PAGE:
This book was either going to be amazing or amazingly crap. Mostly because it is dealing with the backstory of one of my favourite characters in this series. That, and it is a bit of a departure from Pierce’s normal stories – it features a male protagonist going through his coming of age story, instead of a female. But, all in all, I was MADLY IN LOVE with this tale. I read it in 2 days… it would have been one, but my partner told me that I had to sleep…
I love this conclusion to Beka’s tale. From the very first page, you know that she is the famous ancestress of George Cooper and there is an allusion to the fact that she was incredibly famous. Terrier and Bloodhound both make you think that this could be the tale. But Mastiff is so amazingly obviously the reason why Beka is so famous. It’s a great tale of betrayal and trust, fate and destiny. But also, just a great crime story and hunt. After all, Beka is a dog on a mission.
I love the world of Tortall. I have done since my mum first gave me First Test when I was ten years old. So, finding out that the latest book on Tortall is just as good, if not better than expected…? Well, it was a fantastic way to spend the afternoon. And it was definitely over much too quickly. Starting with George’s letter to Thom to place the stories to follow into context. It also gives a tantalising hint as to what the future holds for these amazing characters.
No matter how many times I read the Beka Cooper series, I am entranced by the stunningly simple and provocative words. This time, Beka is after forgers and her chase brings her to the bright and vibrant port city. Here Beka is not only forced to face up to a Rogue gone very wrong, but also her own feelings towards a man, and the first movements of a binary view on women that are beginning to surface. This story is not only a great addition to the world of Tortall, but it begins to tell the tale of just why Alanna is forced to hide her gender when she becomes a knight many generations later.
It doesn’t matter how many times I read this book – I love it every damn time. Although Terrier is another tale set in the world of Tortall, it is so incredibly unique and different from the other tales set in this world. Partly this is because it is set hundreds of years before the Song of the Lioness Quartet, but it’s also because Beka is just so completely different from the other heroines throughout the series. she is from a lower social class than any of the other characters, and occupies a world that is nothing like the rest of the realm of Tortall that we’ve been introduced to.
Lioness Rampant is a great conclusion to the Song of the Lioness quartet. Alanna’s years of travel, training and testing help to bring her powers to the fore. And luckily, because this is an epic battle and journey that helps to cement her fame as a hero in the Tortallan world. Yet, it is also where Alanna is able to come full circle – she finally accepts herself for everything that she is, she finds herself someone that she wants to spend the rest of her life with, and she is able to find her place in the world that makes her happy and fulfilled.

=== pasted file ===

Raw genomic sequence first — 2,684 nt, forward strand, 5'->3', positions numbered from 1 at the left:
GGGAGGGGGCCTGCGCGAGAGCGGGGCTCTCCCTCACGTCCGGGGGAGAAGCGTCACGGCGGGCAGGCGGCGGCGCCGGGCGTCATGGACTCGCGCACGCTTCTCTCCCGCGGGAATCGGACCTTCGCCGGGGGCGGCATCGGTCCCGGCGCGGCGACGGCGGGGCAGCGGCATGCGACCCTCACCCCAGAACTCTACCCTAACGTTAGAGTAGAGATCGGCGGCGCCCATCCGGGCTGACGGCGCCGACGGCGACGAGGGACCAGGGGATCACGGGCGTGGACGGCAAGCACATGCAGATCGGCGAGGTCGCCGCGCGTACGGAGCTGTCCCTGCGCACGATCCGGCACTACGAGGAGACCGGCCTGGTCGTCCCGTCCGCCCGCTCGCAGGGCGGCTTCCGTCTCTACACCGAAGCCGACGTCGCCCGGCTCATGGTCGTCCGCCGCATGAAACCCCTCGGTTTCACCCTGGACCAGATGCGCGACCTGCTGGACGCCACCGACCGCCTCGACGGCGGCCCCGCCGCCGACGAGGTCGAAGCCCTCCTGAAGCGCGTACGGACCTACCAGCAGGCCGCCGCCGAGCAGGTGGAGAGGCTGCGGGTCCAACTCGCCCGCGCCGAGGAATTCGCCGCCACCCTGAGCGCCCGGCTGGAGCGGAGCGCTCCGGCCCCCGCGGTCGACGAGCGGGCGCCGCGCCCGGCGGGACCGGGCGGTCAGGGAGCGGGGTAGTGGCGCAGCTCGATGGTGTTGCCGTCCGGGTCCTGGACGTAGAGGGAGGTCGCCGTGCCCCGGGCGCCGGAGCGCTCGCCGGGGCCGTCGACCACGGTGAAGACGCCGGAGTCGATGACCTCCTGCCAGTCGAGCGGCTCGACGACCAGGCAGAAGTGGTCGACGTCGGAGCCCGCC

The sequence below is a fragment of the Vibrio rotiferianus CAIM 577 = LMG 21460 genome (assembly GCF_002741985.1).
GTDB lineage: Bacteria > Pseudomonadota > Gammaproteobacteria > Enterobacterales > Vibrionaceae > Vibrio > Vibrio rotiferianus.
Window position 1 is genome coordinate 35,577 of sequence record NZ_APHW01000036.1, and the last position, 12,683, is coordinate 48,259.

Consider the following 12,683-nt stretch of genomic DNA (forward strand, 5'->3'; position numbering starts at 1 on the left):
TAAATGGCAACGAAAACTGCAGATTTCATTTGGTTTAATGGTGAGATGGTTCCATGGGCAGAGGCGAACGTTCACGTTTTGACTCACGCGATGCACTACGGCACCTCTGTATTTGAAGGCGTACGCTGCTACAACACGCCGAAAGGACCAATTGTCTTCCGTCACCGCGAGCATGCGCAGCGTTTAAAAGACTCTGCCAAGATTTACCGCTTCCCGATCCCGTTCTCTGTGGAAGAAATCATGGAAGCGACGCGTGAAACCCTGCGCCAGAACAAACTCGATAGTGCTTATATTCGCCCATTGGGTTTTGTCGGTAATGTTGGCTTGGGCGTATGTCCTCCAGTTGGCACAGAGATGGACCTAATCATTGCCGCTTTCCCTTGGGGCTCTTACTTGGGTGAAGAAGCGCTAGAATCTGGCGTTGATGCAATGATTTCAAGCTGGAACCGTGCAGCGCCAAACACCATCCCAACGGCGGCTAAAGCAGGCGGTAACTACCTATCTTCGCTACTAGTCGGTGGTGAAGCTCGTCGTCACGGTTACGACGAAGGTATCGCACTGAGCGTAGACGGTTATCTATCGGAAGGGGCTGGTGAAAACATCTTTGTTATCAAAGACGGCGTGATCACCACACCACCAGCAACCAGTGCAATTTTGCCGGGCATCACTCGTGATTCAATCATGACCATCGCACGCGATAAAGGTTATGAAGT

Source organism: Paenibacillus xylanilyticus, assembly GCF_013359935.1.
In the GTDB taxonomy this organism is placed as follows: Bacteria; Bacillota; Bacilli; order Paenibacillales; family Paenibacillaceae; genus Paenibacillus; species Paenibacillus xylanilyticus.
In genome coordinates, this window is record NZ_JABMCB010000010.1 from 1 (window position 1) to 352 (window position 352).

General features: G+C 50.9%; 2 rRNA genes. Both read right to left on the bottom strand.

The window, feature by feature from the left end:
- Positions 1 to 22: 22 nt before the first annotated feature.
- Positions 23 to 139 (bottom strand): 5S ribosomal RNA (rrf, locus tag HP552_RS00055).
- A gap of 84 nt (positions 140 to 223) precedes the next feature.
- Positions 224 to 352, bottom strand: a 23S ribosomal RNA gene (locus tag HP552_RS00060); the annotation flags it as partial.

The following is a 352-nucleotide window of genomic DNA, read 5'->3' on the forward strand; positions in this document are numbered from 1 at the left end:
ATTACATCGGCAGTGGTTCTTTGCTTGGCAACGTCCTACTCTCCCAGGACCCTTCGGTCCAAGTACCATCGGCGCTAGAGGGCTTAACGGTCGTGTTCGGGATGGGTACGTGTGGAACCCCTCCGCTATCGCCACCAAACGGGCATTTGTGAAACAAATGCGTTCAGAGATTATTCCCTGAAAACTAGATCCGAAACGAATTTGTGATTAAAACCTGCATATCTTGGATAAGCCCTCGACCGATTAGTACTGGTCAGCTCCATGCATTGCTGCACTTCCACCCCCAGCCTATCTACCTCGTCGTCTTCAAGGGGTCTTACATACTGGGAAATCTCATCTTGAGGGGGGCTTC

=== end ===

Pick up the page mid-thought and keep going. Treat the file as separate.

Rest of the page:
The entire Song of the Lioness quartet is about acceptance for me – acceptance of the differences (and similarities of others), acceptance that things are not always as they seem, and most importantly, acceptance of yourself. Although Alanna is forced to accept herself as both a woman and a warrior within the first two books, her ability to come to terms with both her magic and her recent past are seriously challenged, and eventually resolved in The Woman Who Rides Like a Man.
Alanna’s final years as a knight-in-training are everything that her first years as a page were – they are filled with laughter, danger and intrigue. The revealing of her secret at the end of Alanna: The First Adventure just helps to further her tale as she continues to battle enemies, both inside and out. Yet, as she gets older, the stakes are also raised, and Alanna is constantly forced to face even greater challenges. Not to mention that In the Hand of the Goddess brings forth her patron – the Mother Goddess.
Tales of women masquerading as men occur again and again in both classical and modern literature. After all, in a society that is patriarchal in nature, the idea of dressing as a man to get the recognition and follow the path that a woman wants isn’t that ridiculous. Pierce’s adaptation of this classical story works beautifully in the Song of the Lioness Quartet. Alanna’s choice to pursue her chosen future, regardless of the consequences shows a level of gumption and courage that few truly have. Her ability to fight for what she believes is right is completely admirable and it makes this story impossible to put down.
I’ve loved the idea of Shang warriors since the first moment they were mentioned in Alanna: The First Adventure, so finally finding a story about one… indescribable! Kylaia is briefly mentioned in the Song of the Lionness series, and it was difficult to imagine how a woman would become a master of her own body, to the point that she is able to kill a man with her bare hands. It is easy to understand how the rest of the Tortall women choose to pursue their destinies – their parents were involved in wars, they fell into the situation, or they are stubborn nobles who decide to forge a slightly unique path. Yet, the idea of someone becoming so honed in their body that they are chosen for the Shang way of life… it finally makes sense!